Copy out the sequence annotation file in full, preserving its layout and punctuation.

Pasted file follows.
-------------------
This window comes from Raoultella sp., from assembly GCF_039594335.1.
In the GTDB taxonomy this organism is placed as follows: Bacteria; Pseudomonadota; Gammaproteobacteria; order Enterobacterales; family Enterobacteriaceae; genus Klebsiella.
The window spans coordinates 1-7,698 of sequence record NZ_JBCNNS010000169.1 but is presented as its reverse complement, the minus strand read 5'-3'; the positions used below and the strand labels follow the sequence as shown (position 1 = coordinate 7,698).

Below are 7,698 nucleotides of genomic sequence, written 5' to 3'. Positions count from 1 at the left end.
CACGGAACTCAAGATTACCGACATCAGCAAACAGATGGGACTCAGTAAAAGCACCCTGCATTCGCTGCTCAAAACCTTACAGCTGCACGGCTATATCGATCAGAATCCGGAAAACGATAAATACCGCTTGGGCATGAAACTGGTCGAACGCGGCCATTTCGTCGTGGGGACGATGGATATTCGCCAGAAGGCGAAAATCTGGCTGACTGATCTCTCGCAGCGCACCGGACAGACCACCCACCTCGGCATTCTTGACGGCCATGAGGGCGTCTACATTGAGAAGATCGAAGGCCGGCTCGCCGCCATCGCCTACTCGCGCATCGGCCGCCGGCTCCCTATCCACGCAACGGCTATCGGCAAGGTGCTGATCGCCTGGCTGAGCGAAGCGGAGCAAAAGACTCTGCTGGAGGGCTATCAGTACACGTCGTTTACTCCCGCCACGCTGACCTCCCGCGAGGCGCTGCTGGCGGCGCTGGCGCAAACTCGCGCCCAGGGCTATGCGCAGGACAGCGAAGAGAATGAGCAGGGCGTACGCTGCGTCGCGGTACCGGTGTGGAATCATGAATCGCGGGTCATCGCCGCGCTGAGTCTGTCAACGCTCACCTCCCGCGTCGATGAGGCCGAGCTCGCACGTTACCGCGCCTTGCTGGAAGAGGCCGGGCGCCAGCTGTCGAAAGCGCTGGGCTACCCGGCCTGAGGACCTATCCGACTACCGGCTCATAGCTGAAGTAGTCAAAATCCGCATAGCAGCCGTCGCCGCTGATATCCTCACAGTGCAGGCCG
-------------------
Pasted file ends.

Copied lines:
This window comes from Raoultella sp., from assembly GCF_039594335.1.
In the GTDB taxonomy this organism is placed as follows: Bacteria; Pseudomonadota; Gammaproteobacteria; order Enterobacterales; family Enterobacteriaceae; genus Klebsiella.
The window spans coordinates 1-7,698 of sequence record NZ_JBCNNS010000169.1 but is presented as its reverse complement, the minus strand read 5'-3'; the positions used below and the strand labels follow the sequence as shown (position 1 = coordinate 7,698).

Below are 7,698 nucleotides of genomic sequence, written 5' to 3'. Positions count from 1 at the left end.
CACGGAACTCAAGATTACCGACATCAGCAAACAGATGGGACTCAGTAAAAGCACCCTGCATTCGCTGCTCAAAACCTTACAGCTGCACGGCTATATCGATCAGAATCCGGAAAACGATAAATACCGCTTGGGCATGAAACTGGTCGAACGCGGCCATTTCGTCGTGGGGACGATGGATATTCGCCAGAAGGCGAAAATCTGGCTGACTGATCTCTCGCAGCGCACCGGACAGACCACCCACCTCGGCATTCTTGACGGCCATGAGGGCGTCTACATTGAGAAGATCGAAGGCCGGCTCGCCGCCATCGCCTACTCGCGCATCGGCCGCCGGCTCCCTATCCACGCAACGGCTATCGGCAAGGTGCTGATCGCCTGGCTGAGCGAAGCGGAGCAAAAGACTCTGCTGGAGGGCTATCAGTACACGTCGTTTACTCCCGCCACGCTGACCTCCCGCGAGGCGCTGCTGGCGGCGCTGGCGCAAACTCGCGCCCAGGGCTATGCGCAGGACAGCGAAGAGAATGAGCAGGGCGTACGCTGCGTCGCGGTACCGGTGTGGAATCATGAATCGCGGGTCATCGCCGCGCTGAGTCTGTCAACGCTCACCTCCCGCGTCGATGAGGCCGAGCTCGCACGTTACCGCGCCTTGCTGGAAGAGGCCGGGCGCCAGCTGTCGAAAGCGCTGGGCTACCCGGCCTGAGGACCTATCCGACTACCGGCTCATAGCTGAAGTAGTCAAAATCCGCATAGCAGCCGTCGCCGCTGATATCCTCACAGTGCAGGCCG